Turk told ReligionUnplugged.com that Alliance’s consultants were surprised that MSCHE did not give the institution more time to prove its projected enrollment and fiscal numbers would prove legitimate. 

Alliance is the latest of 19 Christian colleges to have closed or merged since the start of the Covid-19 pandemic. Covid exacerbated many rising demographic and cultural trends that were already contributing to the decline of Christian higher education. One of these reasons is that more and more of Generation Z is disaffiliating from religion, which diminishes the target audience for Christian colleges and universities.

“There’s a decline in religious faith among the American population, especially young people,” said David Talcott, an incoming Fellow of Philosophy at New St. Andrews College and a former professor at The King’s College. “This is also a very pragmatic generation, and many evangelical schools don’t fit that. Who wants to study Christian philosophy when one could get hired easily without that? This pragmatism is only growing among young people.”

The 19 Christian colleges that have closed also form a part of a larger group of over 30 small colleges and universities that have also shut down since March, 2020.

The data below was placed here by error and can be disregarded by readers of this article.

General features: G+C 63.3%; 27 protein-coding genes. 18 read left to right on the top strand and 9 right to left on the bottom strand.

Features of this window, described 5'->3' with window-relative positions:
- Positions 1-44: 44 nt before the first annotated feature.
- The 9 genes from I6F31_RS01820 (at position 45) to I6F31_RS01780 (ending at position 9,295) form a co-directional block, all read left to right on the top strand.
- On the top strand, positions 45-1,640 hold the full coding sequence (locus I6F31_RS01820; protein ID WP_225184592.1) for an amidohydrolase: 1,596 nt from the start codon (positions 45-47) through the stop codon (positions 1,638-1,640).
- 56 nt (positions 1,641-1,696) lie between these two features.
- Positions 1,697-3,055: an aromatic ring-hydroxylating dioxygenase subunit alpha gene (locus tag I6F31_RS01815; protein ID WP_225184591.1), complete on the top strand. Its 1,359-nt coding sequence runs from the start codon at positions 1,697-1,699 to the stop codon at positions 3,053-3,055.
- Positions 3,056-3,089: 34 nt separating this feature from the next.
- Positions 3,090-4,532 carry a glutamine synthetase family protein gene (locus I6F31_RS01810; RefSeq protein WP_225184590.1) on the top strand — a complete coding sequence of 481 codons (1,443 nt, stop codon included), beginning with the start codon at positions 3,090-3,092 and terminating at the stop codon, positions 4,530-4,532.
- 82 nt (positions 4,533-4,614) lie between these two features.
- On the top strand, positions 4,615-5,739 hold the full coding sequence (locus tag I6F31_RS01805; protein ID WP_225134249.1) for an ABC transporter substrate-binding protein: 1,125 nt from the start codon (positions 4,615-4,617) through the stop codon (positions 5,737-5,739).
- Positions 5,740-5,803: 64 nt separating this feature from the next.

“It is not just Christian colleges that are being affected; all small, private institutions — religious or not — are facing an uphill battle,” David Leedy, Dean of Students at The King’s College said. The reasons for the uptick in closures among smaller, private colleges are multifaceted. COVID-19, of course, affected enrollment at many institutions. But even before the onslaught of COVID-19, colleges and universities were approaching a “demographic cliff” — thanks to declining birth rates in the U.S. after the 2008-2010 financial crisis, there are fewer and fewer high school graduates and therefore fewer students attending college.”

In New York City, Alliance and King’s both have strong partnerships with churches and nonprofits scattered throughout the city. Both schools help train and provide driven leaders who can lead and operate within these institutions. The loss of Alliance and the potential loss of King’s, from this perspective, will be “severe,” Turk said.